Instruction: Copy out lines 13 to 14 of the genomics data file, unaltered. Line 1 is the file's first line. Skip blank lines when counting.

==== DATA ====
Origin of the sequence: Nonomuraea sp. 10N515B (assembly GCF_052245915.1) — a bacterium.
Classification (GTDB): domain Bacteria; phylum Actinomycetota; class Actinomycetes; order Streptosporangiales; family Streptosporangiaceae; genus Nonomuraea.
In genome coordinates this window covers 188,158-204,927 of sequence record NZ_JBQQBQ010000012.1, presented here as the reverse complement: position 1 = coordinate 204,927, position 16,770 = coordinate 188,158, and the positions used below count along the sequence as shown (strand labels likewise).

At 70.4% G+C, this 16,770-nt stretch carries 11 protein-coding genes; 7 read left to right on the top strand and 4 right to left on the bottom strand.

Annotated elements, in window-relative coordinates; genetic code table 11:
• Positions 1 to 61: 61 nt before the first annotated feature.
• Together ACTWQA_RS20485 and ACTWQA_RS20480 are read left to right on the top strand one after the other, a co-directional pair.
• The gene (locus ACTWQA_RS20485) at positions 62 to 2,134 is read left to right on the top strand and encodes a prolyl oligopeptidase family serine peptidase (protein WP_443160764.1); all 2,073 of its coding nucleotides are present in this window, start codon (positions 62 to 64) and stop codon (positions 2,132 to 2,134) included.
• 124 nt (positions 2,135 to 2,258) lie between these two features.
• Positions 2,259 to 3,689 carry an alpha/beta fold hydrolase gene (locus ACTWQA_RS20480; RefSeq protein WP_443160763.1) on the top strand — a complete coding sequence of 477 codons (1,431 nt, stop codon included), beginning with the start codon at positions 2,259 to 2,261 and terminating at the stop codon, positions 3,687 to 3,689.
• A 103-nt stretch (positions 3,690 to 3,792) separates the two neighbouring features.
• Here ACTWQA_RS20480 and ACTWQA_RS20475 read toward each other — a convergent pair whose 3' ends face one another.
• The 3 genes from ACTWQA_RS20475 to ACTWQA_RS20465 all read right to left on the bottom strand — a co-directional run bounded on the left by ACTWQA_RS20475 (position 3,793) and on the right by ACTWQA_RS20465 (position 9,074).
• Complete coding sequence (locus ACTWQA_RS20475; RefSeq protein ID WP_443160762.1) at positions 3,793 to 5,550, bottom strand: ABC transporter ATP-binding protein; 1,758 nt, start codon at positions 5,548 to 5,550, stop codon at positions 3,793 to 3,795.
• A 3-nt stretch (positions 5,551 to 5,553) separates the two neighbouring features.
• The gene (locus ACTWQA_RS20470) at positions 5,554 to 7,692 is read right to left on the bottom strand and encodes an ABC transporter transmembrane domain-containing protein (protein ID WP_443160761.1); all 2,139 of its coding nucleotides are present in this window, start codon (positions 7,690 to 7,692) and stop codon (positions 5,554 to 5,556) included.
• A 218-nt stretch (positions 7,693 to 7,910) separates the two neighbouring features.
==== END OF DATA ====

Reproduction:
• The 3 genes from ACTWQA_RS20475 to ACTWQA_RS20465 all read right to left on the bottom strand — a co-directional run bounded on the left by ACTWQA_RS20475 (position 3,793) and on the right by ACTWQA_RS20465 (position 9,074).
• Complete coding sequence (locus ACTWQA_RS20475; RefSeq protein ID WP_443160762.1) at positions 3,793 to 5,550, bottom strand: ABC transporter ATP-binding protein; 1,758 nt, start codon at positions 5,548 to 5,550, stop codon at positions 3,793 to 3,795.